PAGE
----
- When people are more interested in getting to the answer than in impressing the people around them. This sounds too obvious to mention, but as we will see below it’s actually almost impossible to achieve in a largish group at an ambitious or successful company.
- When people know the people around them will be able to follow somewhat vague arguments and help them make those arguments precise.
- Alternatively when people know that others will gladly find flaws in ideas that are essentially bullshit. When everyone has agreed to call each other’s bullshit in a supportive way, and has taken on that role aggressively, you have a good dynamic.
Why does the “no-judgment” rule fail?
- When you aren’t being critical, you never get to the reasons why things are obviously a bad idea, so you never get to a new idea. That’s the critical part of no-judgment brainstorming that fails, the friction supplied by the other people who call you on a bad idea. Otherwise it’s just a bunch of people talking in a room, distracting you from thinking well by the loudness of their voices.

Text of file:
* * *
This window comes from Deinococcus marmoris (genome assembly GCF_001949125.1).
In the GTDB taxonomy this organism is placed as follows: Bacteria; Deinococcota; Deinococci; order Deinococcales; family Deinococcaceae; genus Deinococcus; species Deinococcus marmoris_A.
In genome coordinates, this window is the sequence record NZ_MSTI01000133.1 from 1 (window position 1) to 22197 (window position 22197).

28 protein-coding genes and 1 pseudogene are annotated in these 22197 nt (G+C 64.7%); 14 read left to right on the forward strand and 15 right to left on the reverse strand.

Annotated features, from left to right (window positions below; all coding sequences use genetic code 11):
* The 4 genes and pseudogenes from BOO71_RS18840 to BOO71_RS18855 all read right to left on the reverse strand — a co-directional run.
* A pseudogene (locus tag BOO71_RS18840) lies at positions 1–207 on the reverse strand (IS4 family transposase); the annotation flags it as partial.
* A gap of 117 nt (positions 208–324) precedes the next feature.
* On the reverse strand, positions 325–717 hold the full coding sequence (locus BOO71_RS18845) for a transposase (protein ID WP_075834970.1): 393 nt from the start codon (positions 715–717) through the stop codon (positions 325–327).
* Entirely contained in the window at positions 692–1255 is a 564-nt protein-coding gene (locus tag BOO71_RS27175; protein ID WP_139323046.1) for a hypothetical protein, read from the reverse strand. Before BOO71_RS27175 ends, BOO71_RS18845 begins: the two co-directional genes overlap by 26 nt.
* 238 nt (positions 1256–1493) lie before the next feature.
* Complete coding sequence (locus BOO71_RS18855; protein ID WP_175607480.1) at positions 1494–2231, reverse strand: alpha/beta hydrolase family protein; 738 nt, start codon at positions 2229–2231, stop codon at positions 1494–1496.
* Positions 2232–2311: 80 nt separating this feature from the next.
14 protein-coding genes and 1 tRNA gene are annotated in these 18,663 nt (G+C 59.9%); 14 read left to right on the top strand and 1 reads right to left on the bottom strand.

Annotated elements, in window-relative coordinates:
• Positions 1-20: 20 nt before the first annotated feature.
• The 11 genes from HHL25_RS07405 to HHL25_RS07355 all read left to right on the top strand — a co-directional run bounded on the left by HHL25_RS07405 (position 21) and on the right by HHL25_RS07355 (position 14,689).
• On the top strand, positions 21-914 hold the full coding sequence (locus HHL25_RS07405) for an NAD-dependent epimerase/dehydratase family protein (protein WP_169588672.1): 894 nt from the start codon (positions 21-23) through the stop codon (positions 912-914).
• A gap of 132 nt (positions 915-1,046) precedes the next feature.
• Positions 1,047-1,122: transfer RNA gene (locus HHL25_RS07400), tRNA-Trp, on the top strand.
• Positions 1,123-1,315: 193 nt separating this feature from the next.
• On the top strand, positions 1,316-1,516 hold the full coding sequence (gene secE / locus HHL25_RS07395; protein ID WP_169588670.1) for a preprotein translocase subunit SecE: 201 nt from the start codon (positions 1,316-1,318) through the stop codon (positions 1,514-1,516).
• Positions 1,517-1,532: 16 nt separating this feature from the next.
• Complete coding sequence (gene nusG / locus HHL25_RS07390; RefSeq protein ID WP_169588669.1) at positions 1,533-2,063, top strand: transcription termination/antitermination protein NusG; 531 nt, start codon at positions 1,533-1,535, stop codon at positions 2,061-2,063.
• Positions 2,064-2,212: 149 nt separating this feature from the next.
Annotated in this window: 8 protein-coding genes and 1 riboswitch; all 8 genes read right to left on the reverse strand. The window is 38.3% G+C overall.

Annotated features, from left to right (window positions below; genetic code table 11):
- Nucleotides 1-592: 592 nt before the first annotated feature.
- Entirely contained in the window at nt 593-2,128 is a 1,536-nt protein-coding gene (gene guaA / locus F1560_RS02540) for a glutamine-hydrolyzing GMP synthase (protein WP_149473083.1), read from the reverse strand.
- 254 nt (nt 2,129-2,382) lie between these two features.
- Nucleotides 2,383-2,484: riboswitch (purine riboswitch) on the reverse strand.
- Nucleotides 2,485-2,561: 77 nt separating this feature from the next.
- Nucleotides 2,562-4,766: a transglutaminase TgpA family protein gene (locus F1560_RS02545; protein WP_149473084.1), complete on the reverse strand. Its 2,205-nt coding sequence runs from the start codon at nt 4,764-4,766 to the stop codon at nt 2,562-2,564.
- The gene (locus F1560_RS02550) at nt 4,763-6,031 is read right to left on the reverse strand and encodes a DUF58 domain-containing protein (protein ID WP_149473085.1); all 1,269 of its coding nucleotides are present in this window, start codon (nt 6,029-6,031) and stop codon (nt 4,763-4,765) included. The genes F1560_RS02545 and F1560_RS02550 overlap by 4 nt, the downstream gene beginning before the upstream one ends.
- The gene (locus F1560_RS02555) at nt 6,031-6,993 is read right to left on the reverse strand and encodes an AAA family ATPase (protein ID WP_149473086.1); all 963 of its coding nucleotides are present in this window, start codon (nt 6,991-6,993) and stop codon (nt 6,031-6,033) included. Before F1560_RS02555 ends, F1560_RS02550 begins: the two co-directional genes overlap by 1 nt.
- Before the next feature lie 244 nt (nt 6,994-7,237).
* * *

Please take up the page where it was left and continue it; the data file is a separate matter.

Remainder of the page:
- When you have a bunch of successful people who have never failed, nobody actually lowers their guard. This idea of the super-achieving educational 1% is described in this recent New York Times article. I’ve seen this phenomenon close-up many times. People who are academic superstars absolutely hate taking risks and hate being wrong: life is a competition and they need to win every time. (update: there are plenty of people who were really freaking good at school that aren’t like this; when I say “academic superstars” I want to incorporate the idea that these people identify their success in school and/or other arenas that have metrics of success, like contests or high-quality brands (Harvard, McKinsey, etc.), as part of their identity.)